EXCERPT and GUEST POST
by Peter G. Pollak
House Divided is the latest thriller by Peter G. Pollak. The author stops by to share an excerpt from the book as well as a special guest post.
Leonard and Alison Robbins disagree about how big a mistake their college student daughter is making by joining the radical Students for Palestinian Justice (SPJ).
Alison believes Courtney needs to be allowed to make her own decisions, but retired CIA agent Leonard, who heads up a counterterrorism task force, fears she’s in over her head. Neither, however, foresees the real danger their daughter faces.
Anti-Israeli terrorists are recruiting SPJ members to bomb Jewish organizations and they have their sights on Courtney.
If Courtney doesn’t see the truth in time, it will be up to her parents to stop the terrorists before their daughter becomes their latest victim.
“You did what?” Leonard Robbins asked his daughter, not sure he heard right due to the din in the Manhattan restaurant where he and his wife were celebrating Courtney’s twentieth birthday.
“I said I joined Students for Palestinian Justice.”
Leonard threw his hands into the air. “Why?”
“You’re the one who taught me to root for the underdog.”
“The Palestinians like to pretend they’re the underdog, but don’t ask them what they’re doing with all the money they get from us, the United Nations, Qatar, and even from Israel.”
“But, Dad, the Palestinians are not occupying Israeli territory.”
“Courtney, you should know the history of that region better before–”
“Len, not now,” Alison Robbins said, placing her hand on her husband's arm. “It's neither the time nor the place.”
Leonard frowned, but deferred to his wife. “You’re right. Sorry.”
The silence that followed was not broken until three members of the restaurant wait-staff arrived, one with a candle in a large cupcake. Leonard detected a look of annoyance from his daughter, as if she thought this was another example of their treating her like a child. Yet, she couldn’t help but smile when the waiter lit the candle and led a funky rendition of the happy birthday song.
Courtney puffed up her cheeks and blew out the candle to applause from diners at nearby tables.
Alison removed a small gift-wrapped package from her pocketbook and handed it across the table. “Happy twentieth.”
Courtney slid the ribbon off the package and tore the wrapping paper off the box. It was a dark blue velvet jewelry store box. She extracted a set of four silver bracelets. “Mom, you shouldn't have.”
“Those were the ones you wanted, right?” Alison asked.
Courtney nodded. She put them on and raised her arm to show them off.
Leonard waited a few seconds before he pulled an envelope out of his jacket pocket and handed it to her. “Just don't donate any of this to the Palestinians.”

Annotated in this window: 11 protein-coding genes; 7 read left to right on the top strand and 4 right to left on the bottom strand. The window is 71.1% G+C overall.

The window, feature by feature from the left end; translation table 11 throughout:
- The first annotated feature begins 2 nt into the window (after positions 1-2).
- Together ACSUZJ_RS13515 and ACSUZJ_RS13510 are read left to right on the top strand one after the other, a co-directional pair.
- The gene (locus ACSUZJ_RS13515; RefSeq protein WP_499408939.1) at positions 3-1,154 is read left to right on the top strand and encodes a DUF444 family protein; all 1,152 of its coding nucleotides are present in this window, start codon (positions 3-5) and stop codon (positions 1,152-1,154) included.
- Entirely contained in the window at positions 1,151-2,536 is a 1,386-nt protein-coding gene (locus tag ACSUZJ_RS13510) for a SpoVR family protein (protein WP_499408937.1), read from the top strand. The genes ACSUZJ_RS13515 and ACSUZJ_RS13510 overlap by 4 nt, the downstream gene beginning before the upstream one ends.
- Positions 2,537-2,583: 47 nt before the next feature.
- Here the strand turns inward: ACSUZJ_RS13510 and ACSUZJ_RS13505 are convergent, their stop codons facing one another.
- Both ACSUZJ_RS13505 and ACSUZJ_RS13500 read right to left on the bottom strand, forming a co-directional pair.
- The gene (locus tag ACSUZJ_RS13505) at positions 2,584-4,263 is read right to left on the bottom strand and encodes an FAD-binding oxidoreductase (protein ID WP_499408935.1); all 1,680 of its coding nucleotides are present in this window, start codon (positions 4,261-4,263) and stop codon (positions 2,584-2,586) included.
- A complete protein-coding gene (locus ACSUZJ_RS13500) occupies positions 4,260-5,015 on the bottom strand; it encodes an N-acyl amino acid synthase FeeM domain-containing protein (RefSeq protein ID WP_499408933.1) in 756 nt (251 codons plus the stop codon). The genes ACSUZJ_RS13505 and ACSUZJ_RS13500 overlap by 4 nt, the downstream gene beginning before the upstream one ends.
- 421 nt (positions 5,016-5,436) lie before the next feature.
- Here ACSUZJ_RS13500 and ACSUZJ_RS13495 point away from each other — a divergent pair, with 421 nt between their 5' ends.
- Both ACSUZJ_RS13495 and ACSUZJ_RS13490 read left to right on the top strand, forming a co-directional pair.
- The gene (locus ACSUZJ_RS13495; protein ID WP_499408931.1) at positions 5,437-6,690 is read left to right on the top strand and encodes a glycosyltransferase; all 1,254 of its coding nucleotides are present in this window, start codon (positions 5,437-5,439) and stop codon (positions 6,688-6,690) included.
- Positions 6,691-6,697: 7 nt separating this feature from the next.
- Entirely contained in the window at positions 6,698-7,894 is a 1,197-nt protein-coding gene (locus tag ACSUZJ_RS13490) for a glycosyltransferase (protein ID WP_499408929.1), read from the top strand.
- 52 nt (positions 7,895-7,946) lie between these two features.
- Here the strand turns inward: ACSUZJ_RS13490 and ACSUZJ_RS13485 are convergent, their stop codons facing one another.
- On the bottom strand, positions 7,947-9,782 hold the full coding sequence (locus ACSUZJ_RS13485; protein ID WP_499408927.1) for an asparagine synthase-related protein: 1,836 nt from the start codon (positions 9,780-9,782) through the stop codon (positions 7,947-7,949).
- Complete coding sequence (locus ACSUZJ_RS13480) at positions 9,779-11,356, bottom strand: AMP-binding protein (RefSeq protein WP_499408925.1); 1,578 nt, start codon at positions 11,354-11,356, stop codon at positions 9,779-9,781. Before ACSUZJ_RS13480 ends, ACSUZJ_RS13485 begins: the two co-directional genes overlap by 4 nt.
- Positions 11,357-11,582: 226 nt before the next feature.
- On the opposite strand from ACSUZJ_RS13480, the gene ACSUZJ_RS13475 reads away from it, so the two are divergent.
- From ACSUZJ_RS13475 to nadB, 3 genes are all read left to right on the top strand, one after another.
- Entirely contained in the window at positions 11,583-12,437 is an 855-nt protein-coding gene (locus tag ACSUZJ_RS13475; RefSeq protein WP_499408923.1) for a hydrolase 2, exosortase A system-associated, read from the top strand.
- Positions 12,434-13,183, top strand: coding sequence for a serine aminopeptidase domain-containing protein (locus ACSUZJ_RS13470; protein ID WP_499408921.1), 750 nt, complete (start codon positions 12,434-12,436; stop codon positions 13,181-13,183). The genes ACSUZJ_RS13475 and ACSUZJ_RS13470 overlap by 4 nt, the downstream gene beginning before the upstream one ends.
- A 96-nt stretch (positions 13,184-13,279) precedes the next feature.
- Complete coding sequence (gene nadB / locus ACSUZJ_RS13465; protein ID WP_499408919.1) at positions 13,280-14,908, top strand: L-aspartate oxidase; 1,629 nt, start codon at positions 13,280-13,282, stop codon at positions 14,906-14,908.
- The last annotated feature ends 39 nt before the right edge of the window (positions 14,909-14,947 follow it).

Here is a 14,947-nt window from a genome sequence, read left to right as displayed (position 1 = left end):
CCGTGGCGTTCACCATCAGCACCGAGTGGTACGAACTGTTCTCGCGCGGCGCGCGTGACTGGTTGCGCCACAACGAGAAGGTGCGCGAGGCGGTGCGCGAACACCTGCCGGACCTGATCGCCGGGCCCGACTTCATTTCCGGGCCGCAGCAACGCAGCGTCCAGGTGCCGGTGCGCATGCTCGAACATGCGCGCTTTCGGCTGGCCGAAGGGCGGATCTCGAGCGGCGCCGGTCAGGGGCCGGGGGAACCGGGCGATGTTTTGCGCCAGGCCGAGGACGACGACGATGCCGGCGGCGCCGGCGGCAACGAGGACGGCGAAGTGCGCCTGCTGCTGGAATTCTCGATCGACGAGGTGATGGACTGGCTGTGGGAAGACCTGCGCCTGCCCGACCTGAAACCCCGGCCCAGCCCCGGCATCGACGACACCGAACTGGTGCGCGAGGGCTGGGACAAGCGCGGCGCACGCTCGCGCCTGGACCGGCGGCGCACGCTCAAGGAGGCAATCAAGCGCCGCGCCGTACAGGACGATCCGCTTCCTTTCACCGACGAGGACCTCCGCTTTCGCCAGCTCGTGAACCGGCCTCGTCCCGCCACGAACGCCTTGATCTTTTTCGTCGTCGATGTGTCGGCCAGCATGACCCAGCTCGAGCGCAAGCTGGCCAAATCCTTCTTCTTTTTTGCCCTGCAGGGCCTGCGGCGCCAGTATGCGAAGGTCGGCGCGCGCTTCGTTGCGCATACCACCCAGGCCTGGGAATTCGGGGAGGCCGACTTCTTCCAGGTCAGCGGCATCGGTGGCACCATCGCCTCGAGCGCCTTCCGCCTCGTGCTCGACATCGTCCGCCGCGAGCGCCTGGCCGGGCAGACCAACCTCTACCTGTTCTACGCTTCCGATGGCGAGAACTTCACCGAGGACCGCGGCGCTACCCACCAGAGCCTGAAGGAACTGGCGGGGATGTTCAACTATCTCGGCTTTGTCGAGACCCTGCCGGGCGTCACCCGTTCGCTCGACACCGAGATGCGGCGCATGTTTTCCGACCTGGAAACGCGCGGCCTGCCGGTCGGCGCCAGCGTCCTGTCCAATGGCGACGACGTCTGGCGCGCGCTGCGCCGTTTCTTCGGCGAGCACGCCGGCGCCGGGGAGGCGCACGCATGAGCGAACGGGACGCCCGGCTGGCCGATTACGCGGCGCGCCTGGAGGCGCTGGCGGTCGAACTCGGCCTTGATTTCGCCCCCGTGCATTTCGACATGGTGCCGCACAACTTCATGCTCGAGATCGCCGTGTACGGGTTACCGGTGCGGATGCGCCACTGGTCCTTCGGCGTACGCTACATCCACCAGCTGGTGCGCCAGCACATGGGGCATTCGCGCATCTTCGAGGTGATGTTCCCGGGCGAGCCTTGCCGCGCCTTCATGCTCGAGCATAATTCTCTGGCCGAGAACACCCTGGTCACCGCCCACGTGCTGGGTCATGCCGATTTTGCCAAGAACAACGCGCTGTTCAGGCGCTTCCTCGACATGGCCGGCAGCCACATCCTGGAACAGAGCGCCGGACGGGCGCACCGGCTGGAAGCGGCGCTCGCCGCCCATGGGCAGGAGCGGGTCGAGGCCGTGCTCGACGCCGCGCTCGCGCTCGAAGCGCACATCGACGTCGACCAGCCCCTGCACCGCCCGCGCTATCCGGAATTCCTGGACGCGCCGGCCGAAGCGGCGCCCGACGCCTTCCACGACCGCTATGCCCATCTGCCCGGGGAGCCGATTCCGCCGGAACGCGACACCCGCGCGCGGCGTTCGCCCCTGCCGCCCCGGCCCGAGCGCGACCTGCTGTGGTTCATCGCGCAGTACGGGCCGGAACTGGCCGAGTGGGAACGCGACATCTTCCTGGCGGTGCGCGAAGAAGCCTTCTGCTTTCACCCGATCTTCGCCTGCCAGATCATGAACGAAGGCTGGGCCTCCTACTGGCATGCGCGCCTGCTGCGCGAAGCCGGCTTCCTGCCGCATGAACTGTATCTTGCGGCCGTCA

Courtney opened the envelope. “Thanks, Dad. In other words, they can have my body, but not my money?”
“When you put it that way, I'm not sure which is worse,” Leonard said.
“Enough, you two,” Alison said. She waved down the waiter. “We should be getting back to the hotel. I'm sure your father wants to go over his talk one more time.”
“I do,” Leonard said.
“You’re not nervous, are you, Dad?”
He chuckled. “Hardly. Besides, you probably have some school work to do.”
“Not on my birthday! Sue Philips is waiting for me. We're going out.”
“Then we won’t detain you any longer,” Leonard said.
“Should I hail a cab?” Courtney asked.
“No need, dear,” her mother replied. “We drove over in our van, but you can help your father maneuver his wheelchair out the front door while I pay the bill.”
Praise for the Book
"Whew! What an exciting ride. I sailed through the short, dense chapters of House Divided impatient to know what happened next. The research is amazing. Very authentic and authoritative. [...] Highly recommended." ~ Judith K. White
"This is by far his best book to date. The characters were well drawn and the plot had a valid premise. [...] I finished it in a couple of days and enjoyed it immensely. Thank you for an insightful and knowledgeable read." ~ Classy's response
"Peter Pollak's books all have a plot that carries the reader to have difficulty putting the book down." ~ jyanno
"I enjoyed this story immensely and I would recommend it for not only its entertainment, but it was extremely educational." ~ Joan A. Adamak
"The book was an attention grabber from page 1. The political intrigue in this story makes you want to not put it down. It was a well-written, enticing plot that kept the reader wanting more! Mr. Pollack's characters come alive for the reader and easily become your neighbors & friends. I strongly suggest putting House Divided on your reading list." ~ Barbara B Sullivan